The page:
The Horns and Racks are of little value, though some are impressively sharp. There is even an Elk Rack that almost looks as though someone meticulously has sharpened the trophy. The Hunting Weapons are primarily decorative, but were once used in what were surely great hunts. There is a worn Masterwork Longbow resting over a half dozen long ago blood-stained arrows, all in a purposeful display. There is also a Masterwork Javelin with a cracked shaft, and a somewhat rusted Masterwork Fishing Spear. The Portrait consists of a Lord and Lady. The Lord sports peppered black and gray hair, the woman with Raven locks that resemble Katherine’s. Both are adorned in hunting regalia, the Lord holding a prize falcon, the lady clutching a Longbow that strikingly resembles the one on the wall nearby. Their expressions are plain, their eyes distant, almost lifeless, like so many other noble portraits the party has seen before.
The Pipe is nondescript, though it is of nicer make, and the tobacco with it is very fine. The Journal is Locked, but can be opened, and reveals a record of hunting and trapping on the land. There are also notes about offers to purchase the land, including the following scribbled passage:
“The talks are growing increasingly hostile. I remain firm in my conviction. My dear Lydia loved this land, I will not sell it for any amount.”
Katherine will return after a short time having changed her garb. She now wears an elegant yet practical house dress, a beautifully embroidered apron over the dress. Her hair is now tied back over her shoulder. In one hand she carries a candelabra, the other a tray with a pitcher of wine and an assortment of small jerkies and cheeses. After serving her guests she sits in the chair by the portrait and apologizes that the accommodations aren’t more suited for guests.
The party can now talk with Katherine and ask her questions. She will always look at a speaker in the eyes, and despite her youth is very adult in her mannerisms.
A) If asked about the estate, she explains that this house was built by her great-grandfather as a hunting lodge, and that her family has lived in, and owned various parts, of the White Ridge for almost two centuries. This estate isn’t very fancy or complex, but she feels it is her home. She spends much of her time in the woods around here, exploring the creeks, and joining her father’s hunts. Katherine will go on to say this estate is part of nearly 200 Acres the family owns down the side of the ridge.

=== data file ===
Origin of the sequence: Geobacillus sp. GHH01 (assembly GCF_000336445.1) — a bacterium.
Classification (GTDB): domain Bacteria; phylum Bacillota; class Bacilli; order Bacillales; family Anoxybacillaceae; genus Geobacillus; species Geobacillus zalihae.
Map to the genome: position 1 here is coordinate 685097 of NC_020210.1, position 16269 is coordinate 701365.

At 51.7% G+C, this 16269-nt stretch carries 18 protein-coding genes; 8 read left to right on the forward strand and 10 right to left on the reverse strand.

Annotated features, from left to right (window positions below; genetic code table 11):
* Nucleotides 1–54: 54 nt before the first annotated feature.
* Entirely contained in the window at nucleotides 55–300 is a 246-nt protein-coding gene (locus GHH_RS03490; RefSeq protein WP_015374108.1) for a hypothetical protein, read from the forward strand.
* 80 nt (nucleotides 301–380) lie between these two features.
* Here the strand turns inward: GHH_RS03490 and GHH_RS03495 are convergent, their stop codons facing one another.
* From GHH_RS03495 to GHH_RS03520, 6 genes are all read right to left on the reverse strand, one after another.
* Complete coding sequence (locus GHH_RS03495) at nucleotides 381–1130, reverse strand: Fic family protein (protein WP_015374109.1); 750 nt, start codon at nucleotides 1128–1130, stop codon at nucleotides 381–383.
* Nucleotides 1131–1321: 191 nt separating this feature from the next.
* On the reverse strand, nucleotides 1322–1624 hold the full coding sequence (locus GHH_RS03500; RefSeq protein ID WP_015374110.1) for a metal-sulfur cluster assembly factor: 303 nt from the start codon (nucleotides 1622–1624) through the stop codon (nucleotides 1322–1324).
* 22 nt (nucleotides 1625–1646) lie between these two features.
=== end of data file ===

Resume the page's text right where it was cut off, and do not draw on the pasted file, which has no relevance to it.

B) If asked if she is alone here, she will look downcast but smile as she explains her Father Jean De Verre took the servants into town to sell the first furs of the season. It is her responsibility to look after the estate while they’re gone. Her mother Lydia De Verre died when Katherine was only 10, and she has no other siblings. There are some extended family members who own other parts of White Ridge, but she doesn’t know them. They sometimes do business with her father (If asked more about this, she will mention that her father always sends her out of the room when these relatives visit, and he is always in a sad or angry mood after their meetings.) Katherine finishes with a bright smile that her father should be home in another week or so, and will then go on about the treats she is going to make to welcome him. That’s why she was collecting berries. Then, a small cat will meow, and jump from behind the chair onto Katherine’s lap. She will laugh and say, how could she forget her dear Gawain, he is always there to keep her company. The cat’s red collar and silver bell are distinct.
C) If asked about Ferdinand Glass, she will not recognize the name, and will weakly apologize that she isn’t very familiar with people outside her family and servants.
D) If asked about the decorations or items in the rooms she will tell a story of a hunt associated with each item, perhaps a great Stag that had long eluded their tracking, or the ferocious bear that had nearly claimed her favorite riding horse. The Longbow and arrows on the wall are from her Mother’s hunts, and her father leaves them on the wall undisturbed to remember her by. The journal and pipe are her father’s.